SIMBAD references

2018MNRAS.477.4187H - Mon. Not. R. Astron. Soc., 477, 4187-4199 (2018/July-1)

Rotation curves of galaxies and the stellar mass-to-light ratio.


Abstract (from CDS):

Mass models of a sample of 171 low- and high-surface brightness galaxies are presented in the context of the cold dark matter (CDM) theory using the NFW dark matter halo density distribution to extract a new concentration-viral mass relation (c-Mvir). The rotation curves (RCs) are calculated from the total baryonic matter based on the 3.6 µm-band surface photometry, the observed distribution of neutral hydrogen, and the dark halo, in which the three adjustable parameters are the stellar mass-to-light ratio, halo concentration, and virial mass. Although accounting for a NFW dark halo profile can explain RC observations, the implied c-Mvir relation from RC analysis strongly disagrees with that resulting from different cosmological simulations. Also, the M/L-colour correlation of the studied galaxies is inconsistent with that expected from stellar population synthesis models with different stellar initial mass functions. Moreover, we show that the best-fitting stellar M/L ratios of 51 galaxies (30 per cent of our sample) have unphysically negative values in the framework of the ΛCDM theory. This can be interpreted as a serious crisis for this theory. This suggests either that the commonly used NFW halo profile, which is a natural result of ΛCDM cosmological structure formation, is not an appropriate profile for the dark haloes of galaxies, or, new dark matter physics or alternative gravity models are needed to explain the rotational velocities of disc galaxies.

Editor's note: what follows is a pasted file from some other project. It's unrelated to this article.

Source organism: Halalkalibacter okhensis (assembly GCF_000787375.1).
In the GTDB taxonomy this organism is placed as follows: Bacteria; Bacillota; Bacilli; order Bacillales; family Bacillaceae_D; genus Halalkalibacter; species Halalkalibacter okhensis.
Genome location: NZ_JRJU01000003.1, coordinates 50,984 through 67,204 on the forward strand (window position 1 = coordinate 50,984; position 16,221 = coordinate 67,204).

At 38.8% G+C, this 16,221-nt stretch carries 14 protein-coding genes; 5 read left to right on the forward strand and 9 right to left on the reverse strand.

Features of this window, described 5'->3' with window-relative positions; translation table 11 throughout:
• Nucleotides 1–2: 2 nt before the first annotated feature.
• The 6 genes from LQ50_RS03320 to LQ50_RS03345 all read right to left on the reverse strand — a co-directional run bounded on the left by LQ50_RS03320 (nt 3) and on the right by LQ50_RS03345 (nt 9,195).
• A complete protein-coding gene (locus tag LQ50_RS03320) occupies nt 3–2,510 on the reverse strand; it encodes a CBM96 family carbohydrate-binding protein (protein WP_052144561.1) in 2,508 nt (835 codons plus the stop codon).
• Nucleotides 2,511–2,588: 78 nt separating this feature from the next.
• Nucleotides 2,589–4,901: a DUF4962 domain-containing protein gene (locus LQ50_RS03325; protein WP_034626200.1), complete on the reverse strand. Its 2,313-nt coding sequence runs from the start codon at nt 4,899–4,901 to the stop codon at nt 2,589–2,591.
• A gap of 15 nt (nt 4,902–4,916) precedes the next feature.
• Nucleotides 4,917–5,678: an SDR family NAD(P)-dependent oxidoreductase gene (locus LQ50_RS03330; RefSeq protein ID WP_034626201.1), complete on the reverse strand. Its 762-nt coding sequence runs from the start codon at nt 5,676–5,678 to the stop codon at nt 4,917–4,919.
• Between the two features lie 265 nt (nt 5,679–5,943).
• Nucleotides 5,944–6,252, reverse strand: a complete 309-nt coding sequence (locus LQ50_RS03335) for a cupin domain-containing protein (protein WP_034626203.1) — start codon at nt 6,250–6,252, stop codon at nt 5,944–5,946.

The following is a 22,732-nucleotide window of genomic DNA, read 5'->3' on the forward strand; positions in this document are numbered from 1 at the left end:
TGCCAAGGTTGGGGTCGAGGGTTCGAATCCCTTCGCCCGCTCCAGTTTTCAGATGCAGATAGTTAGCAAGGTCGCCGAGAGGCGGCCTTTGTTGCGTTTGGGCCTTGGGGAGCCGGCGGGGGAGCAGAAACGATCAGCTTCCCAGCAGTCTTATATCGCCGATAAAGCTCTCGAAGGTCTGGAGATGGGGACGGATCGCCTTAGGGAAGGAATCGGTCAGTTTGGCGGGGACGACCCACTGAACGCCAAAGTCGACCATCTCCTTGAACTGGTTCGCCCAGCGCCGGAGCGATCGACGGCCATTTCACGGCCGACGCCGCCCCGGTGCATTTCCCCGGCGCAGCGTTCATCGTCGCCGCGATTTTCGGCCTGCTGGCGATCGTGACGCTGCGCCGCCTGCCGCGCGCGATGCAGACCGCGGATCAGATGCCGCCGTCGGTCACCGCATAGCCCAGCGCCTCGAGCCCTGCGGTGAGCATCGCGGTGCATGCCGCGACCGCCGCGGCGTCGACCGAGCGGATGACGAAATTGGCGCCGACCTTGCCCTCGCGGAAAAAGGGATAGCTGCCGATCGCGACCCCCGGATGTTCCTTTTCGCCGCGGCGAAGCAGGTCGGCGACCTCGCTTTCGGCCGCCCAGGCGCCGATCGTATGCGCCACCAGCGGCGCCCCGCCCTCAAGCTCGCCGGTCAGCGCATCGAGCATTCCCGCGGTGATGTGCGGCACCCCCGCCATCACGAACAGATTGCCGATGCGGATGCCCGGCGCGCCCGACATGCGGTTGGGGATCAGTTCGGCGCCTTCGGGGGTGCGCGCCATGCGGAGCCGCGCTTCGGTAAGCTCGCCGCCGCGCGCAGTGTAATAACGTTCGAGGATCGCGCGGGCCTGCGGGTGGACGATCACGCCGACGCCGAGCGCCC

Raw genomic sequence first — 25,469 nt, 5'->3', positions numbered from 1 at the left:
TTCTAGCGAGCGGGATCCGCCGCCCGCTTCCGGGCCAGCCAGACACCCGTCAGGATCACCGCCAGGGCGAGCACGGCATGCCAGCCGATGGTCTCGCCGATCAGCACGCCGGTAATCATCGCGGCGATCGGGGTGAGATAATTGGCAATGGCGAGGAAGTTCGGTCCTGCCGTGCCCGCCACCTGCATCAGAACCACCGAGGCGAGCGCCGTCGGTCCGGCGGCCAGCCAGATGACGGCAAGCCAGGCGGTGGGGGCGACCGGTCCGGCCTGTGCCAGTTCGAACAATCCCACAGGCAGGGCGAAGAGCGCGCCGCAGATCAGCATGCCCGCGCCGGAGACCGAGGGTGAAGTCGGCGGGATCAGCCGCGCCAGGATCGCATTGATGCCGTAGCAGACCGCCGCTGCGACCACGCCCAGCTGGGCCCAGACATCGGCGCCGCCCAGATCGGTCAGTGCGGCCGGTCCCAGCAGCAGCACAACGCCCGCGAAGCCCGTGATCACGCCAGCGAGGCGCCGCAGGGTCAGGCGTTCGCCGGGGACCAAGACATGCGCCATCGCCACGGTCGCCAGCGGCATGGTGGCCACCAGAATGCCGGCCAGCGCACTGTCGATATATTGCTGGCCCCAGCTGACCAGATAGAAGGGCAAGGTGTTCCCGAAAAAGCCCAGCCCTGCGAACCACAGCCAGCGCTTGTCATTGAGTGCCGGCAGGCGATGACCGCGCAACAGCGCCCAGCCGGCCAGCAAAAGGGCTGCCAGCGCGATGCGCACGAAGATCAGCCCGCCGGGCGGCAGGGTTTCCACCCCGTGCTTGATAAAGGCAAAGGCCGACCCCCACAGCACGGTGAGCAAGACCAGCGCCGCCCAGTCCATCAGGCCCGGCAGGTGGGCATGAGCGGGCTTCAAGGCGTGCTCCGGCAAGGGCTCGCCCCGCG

Abstract Copyright: © 2018 The Author(s) Published by Oxford University Press on behalf of the Royal Astronomical Society

Journal keyword(s): methods: numerical

VizieR on-line data: <Available at CDS (J/MNRAS/477/4187): table1.dat>

Simbad objects: 173

goto Full paper

goto View the references in ADS

To bookmark this query, right click on this link: simbad:2018MNRAS.477.4187H and select 'bookmark this link' or equivalent in the popup menu


© Université de Strasbourg/CNRS

    • Contact